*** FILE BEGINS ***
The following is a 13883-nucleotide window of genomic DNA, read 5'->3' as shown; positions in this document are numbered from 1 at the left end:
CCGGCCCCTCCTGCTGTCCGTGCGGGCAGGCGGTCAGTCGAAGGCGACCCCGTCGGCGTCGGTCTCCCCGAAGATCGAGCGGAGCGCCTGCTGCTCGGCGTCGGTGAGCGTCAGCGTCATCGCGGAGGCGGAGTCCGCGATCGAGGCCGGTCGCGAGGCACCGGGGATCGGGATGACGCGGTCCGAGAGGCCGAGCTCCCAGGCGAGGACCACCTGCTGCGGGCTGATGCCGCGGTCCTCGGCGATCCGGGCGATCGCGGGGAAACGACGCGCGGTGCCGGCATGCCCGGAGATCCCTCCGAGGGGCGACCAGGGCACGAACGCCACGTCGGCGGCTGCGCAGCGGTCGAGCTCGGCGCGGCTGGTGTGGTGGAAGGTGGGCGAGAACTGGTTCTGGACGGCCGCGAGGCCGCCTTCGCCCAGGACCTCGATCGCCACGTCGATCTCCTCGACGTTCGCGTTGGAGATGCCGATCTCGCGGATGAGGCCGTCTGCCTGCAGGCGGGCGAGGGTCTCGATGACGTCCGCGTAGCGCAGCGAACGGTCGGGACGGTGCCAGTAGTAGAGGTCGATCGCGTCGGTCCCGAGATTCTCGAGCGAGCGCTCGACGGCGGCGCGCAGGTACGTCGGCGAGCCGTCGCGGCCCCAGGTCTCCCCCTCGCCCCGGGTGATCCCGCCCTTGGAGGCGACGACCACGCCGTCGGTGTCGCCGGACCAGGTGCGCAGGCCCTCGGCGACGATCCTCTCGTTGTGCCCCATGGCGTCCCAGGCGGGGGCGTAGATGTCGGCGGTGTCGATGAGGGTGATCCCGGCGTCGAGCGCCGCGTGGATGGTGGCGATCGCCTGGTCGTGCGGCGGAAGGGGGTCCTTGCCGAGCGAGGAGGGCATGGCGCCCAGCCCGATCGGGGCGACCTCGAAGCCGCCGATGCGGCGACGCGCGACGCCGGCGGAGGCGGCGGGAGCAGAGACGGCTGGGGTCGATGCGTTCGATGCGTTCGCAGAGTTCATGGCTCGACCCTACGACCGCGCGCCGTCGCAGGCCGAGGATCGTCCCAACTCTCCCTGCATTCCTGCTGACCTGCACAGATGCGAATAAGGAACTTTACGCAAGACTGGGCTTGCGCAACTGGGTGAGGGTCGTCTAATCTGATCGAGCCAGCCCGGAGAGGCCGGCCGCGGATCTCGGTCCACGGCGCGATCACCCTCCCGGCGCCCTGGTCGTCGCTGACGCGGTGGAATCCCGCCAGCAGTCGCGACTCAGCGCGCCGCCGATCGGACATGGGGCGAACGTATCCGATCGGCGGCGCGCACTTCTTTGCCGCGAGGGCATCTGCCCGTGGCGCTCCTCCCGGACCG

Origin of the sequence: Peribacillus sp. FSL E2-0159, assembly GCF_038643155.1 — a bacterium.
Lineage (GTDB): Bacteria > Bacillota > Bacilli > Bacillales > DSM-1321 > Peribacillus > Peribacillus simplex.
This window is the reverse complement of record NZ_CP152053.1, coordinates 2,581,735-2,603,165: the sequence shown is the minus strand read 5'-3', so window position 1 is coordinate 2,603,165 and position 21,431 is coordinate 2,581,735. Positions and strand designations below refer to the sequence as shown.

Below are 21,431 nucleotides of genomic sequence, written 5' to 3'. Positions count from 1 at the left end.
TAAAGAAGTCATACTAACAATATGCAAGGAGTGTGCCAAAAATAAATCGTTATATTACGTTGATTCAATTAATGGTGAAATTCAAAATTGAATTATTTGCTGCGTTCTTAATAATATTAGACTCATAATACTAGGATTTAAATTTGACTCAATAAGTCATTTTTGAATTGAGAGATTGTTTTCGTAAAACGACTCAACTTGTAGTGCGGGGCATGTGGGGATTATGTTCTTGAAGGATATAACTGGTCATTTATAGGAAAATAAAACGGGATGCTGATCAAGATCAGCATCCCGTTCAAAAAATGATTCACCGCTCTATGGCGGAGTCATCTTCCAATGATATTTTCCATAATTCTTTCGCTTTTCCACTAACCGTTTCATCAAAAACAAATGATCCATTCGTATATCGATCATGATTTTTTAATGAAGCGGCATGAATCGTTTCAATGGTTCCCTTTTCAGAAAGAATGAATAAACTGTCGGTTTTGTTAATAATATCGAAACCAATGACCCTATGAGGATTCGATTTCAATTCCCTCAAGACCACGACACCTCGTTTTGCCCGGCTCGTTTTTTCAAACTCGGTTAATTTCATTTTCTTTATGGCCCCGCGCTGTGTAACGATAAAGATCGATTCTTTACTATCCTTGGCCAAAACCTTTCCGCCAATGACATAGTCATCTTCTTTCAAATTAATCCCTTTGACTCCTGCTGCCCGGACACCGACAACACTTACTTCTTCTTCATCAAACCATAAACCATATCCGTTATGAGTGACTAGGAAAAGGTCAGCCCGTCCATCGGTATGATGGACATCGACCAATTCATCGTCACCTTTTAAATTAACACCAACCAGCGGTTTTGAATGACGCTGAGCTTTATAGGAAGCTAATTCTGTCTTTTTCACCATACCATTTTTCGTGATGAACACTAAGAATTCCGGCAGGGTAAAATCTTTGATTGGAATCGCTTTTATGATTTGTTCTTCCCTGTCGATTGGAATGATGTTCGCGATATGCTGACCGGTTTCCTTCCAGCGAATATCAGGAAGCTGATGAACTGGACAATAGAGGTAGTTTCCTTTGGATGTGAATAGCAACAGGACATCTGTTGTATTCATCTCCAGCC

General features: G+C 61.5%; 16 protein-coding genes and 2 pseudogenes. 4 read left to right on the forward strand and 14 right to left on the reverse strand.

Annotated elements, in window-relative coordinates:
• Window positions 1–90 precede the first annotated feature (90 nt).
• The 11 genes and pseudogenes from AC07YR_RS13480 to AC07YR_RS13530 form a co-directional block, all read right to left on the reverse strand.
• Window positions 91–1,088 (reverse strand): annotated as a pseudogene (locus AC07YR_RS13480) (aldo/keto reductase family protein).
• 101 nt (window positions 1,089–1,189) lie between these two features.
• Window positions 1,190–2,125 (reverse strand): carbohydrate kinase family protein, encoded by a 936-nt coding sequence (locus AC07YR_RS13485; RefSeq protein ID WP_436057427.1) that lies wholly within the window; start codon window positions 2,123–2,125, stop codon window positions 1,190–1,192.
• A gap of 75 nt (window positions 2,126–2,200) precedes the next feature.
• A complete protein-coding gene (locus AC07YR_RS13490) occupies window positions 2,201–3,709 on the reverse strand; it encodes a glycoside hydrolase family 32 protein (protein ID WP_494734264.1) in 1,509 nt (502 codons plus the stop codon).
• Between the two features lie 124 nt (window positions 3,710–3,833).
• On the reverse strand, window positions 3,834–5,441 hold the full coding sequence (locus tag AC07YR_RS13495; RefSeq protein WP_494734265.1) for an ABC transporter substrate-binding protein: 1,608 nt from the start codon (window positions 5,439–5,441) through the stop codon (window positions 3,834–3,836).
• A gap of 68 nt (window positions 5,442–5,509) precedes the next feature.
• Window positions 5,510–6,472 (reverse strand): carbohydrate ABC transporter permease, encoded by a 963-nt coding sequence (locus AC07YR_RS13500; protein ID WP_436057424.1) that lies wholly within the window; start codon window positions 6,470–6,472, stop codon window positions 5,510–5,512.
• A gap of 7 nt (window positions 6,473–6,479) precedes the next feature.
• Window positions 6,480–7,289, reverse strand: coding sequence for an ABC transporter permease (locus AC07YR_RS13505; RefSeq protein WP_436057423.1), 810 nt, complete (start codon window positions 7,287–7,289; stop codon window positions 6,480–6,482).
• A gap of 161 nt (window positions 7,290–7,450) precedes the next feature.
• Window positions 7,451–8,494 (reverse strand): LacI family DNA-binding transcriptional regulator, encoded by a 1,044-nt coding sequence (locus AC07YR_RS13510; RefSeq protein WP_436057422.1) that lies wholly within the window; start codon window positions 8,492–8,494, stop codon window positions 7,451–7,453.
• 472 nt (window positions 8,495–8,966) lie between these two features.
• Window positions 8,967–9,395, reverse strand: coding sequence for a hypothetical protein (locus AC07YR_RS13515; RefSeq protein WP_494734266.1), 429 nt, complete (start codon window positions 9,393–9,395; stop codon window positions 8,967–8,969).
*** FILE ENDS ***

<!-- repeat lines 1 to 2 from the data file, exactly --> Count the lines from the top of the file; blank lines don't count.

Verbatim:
The following is a 13883-nucleotide window of genomic DNA, read 5'->3' as shown; positions in this document are numbered from 1 at the left end:
CCGGCCCCTCCTGCTGTCCGTGCGGGCAGGCGGTCAGTCGAAGGCGACCCCGTCGGCGTCGGTCTCCCCGAAGATCGAGCGGAGCGCCTGCTGCTCGGCGTCGGTGAGCGTCAGCGTCATCGCGGAGGCGGAGTCCGCGATCGAGGCCGGTCGCGAGGCACCGGGGATCGGGATGACGCGGTCCGAGAGGCCGAGCTCCCAGGCGAGGACCACCTGCTGCGGGCTGATGCCGCGGTCCTCGGCGATCCGGGCGATCGCGGGGAAACGACGCGCGGTGCCGGCATGCCCGGAGATCCCTCCGAGGGGCGACCAGGGCACGAACGCCACGTCGGCGGCTGCGCAGCGGTCGAGCTCGGCGCGGCTGGTGTGGTGGAAGGTGGGCGAGAACTGGTTCTGGACGGCCGCGAGGCCGCCTTCGCCCAGGACCTCGATCGCCACGTCGATCTCCTCGACGTTCGCGTTGGAGATGCCGATCTCGCGGATGAGGCCGTCTGCCTGCAGGCGGGCGAGGGTCTCGATGACGTCCGCGTAGCGCAGCGAACGGTCGGGACGGTGCCAGTAGTAGAGGTCGATCGCGTCGGTCCCGAGATTCTCGAGCGAGCGCTCGACGGCGGCGCGCAGGTACGTCGGCGAGCCGTCGCGGCCCCAGGTCTCCCCCTCGCCCCGGGTGATCCCGCCCTTGGAGGCGACGACCACGCCGTCGGTGTCGCCGGACCAGGTGCGCAGGCCCTCGGCGACGATCCTCTCGTTGTGCCCCATGGCGTCCCAGGCGGGGGCGTAGATGTCGGCGGTGTCGATGAGGGTGATCCCGGCGTCGAGCGCCGCGTGGATGGTGGCGATCGCCTGGTCGTGCGGCGGAAGGGGGTCCTTGCCGAGCGAGGAGGGCATGGCGCCCAGCCCGATCGGGGCGACCTCGAAGCCGCCGATGCGGCGACGCGCGACGCCGGCGGAGGCGGCGGGAGCAGAGACGGCTGGGGTCGATGCGTTCGATGCGTTCGCAGAGTTCATGGCTCGACCCTACGACCGCGCGCCGTCGCAGGCCGAGGATCGTCCCAACTCTCCCTGCATTCCTGCTGACCTGCACAGATGCGAATAAGGAACTTTACGCAAGACTGGGCTTGCGCAACTGGGTGAGGGTCGTCTAATCTGATCGAGCCAGCCCGGAGAGGCCGGCCGCGGATCTCGGTCCACGGCGCGATCACCCTCCCGGCGCCCTGGTCGTCGCTGACGCGGTGGAATCCCGCCAGCAGTCGCGACTCAGCGCGCCGCCGATCGGACATGGGGCGAACGTATCCGATCGGCGGCGCGCACTTCTTTGCCGCGAGGGCATCTGCCCGTGGCGCTCCTCCCGGACCG